Bolds are mine.
The poll, taken Sept. 1-8, asked 800 likely voters to listen to descriptions of two hypothetical congressional candidates, Jane Smith and Dan Jones. Half the voters then heard a back-and-forth about the candidates that used the words "ice queen" and "mean girl," then the word "prostitute" to characterize the woman.
The other half of the sample heard a back-and-forth without those labels.
Among the findings:
• The female candidate lost twice as much support when even the mild sexist language was added to the attack. Support for her initially measured at 43% fell to 33% after the policy-based attacks but to 21% after the sexist taunts. The drop was significant among both men and women, those under 50 and over 50, and those with college educations and without.
• The sexist language undermined favorable perceptions of the female candidate, leading voters to view her as less empathetic, trustworthy and effective.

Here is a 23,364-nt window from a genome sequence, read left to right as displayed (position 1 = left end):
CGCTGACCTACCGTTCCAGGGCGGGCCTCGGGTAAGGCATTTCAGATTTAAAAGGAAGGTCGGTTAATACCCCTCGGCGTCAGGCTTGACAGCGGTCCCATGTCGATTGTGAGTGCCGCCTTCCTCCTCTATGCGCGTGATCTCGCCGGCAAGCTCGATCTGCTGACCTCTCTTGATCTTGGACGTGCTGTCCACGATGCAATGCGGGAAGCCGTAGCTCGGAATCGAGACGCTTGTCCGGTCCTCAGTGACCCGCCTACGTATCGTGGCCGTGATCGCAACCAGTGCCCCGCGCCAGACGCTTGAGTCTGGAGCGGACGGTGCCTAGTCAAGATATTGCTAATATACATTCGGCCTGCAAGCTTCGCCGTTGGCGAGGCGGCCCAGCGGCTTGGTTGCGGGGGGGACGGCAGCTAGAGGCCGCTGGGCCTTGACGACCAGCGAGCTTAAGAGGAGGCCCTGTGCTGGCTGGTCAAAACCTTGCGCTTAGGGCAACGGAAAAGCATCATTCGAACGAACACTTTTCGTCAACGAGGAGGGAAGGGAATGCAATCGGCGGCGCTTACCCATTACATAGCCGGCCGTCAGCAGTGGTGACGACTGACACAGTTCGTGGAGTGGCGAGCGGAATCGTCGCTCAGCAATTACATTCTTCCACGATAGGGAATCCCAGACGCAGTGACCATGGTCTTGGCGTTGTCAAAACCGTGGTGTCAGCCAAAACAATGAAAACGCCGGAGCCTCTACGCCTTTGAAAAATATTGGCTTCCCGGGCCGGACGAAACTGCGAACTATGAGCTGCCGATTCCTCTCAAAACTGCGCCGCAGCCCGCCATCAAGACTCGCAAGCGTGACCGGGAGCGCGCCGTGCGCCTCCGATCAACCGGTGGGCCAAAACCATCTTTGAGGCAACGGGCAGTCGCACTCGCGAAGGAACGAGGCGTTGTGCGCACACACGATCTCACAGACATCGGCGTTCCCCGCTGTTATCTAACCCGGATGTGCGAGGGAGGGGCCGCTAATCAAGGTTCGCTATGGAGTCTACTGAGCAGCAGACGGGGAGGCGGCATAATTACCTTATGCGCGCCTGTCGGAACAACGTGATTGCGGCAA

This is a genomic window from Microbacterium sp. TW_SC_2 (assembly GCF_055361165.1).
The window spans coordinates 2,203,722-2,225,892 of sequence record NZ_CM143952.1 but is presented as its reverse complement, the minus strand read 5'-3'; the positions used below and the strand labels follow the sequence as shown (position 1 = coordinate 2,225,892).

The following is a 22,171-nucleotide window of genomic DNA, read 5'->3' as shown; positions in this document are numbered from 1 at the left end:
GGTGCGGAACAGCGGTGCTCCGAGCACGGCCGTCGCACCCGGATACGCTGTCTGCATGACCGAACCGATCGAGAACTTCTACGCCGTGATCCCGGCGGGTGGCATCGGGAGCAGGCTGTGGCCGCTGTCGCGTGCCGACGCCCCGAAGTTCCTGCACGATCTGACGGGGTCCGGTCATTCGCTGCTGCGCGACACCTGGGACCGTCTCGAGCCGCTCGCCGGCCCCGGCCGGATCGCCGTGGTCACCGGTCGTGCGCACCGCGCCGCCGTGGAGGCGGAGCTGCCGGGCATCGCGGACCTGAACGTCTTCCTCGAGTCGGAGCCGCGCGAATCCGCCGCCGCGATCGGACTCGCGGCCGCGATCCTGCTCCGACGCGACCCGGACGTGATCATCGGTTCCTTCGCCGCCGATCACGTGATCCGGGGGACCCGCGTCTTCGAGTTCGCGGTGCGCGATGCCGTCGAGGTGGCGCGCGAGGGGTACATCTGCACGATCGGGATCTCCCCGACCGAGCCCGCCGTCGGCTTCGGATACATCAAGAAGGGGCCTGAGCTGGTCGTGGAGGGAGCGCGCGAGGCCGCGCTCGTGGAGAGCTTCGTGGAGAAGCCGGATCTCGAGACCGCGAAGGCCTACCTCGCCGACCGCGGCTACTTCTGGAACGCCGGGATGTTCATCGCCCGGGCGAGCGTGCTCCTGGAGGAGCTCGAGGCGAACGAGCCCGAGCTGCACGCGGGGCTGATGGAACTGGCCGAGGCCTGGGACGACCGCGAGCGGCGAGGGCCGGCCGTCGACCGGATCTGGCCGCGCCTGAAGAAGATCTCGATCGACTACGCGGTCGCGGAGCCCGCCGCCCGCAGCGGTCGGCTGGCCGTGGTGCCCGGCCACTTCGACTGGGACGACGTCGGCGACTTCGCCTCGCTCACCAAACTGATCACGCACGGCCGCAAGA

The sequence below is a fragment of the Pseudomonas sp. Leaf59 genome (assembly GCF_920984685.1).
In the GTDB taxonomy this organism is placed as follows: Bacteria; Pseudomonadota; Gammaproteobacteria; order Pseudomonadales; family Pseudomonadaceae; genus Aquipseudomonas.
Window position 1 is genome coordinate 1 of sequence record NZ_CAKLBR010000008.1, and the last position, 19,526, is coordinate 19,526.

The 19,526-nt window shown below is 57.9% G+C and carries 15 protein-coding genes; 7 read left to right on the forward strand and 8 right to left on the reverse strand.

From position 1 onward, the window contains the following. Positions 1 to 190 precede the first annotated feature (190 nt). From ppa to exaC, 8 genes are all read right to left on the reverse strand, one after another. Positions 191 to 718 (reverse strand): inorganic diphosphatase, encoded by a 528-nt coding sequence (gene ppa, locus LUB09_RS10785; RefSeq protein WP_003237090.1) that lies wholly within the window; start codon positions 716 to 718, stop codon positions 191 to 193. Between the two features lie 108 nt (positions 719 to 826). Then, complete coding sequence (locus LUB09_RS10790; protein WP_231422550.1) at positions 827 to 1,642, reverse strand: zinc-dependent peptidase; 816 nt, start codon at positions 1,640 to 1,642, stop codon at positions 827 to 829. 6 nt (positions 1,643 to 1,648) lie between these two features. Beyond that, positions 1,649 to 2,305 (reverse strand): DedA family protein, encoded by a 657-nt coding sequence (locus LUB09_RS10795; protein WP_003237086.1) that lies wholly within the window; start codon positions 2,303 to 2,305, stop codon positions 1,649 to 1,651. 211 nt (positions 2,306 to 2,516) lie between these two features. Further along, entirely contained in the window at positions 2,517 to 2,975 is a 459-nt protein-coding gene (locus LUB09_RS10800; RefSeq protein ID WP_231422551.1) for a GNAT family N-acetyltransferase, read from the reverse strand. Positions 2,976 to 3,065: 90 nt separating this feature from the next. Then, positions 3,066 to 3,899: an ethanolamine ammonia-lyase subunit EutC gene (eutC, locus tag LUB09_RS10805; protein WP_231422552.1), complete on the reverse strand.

• Responding directly helped the women candidates' regain support. The rebound occurred both after a mild response — the female candidate calling the discussion "inappropriate" and "meritless" and turning back to issues — and after a more direct counterattack that decried "sexist, divisive rhetoric" as damaging to "our political debate and our democracy."
These are potentially very important findings. I spent some time trying to find the actual survey but without luck. It opens up lots of interesting further questions, such as whether it matters which gender does the slurring and whether similar effects could be applied to male politicians. But what would those sex-linked slurs be for men?
I forgot to add a link to the campaign about stopping sexist slurs of this type.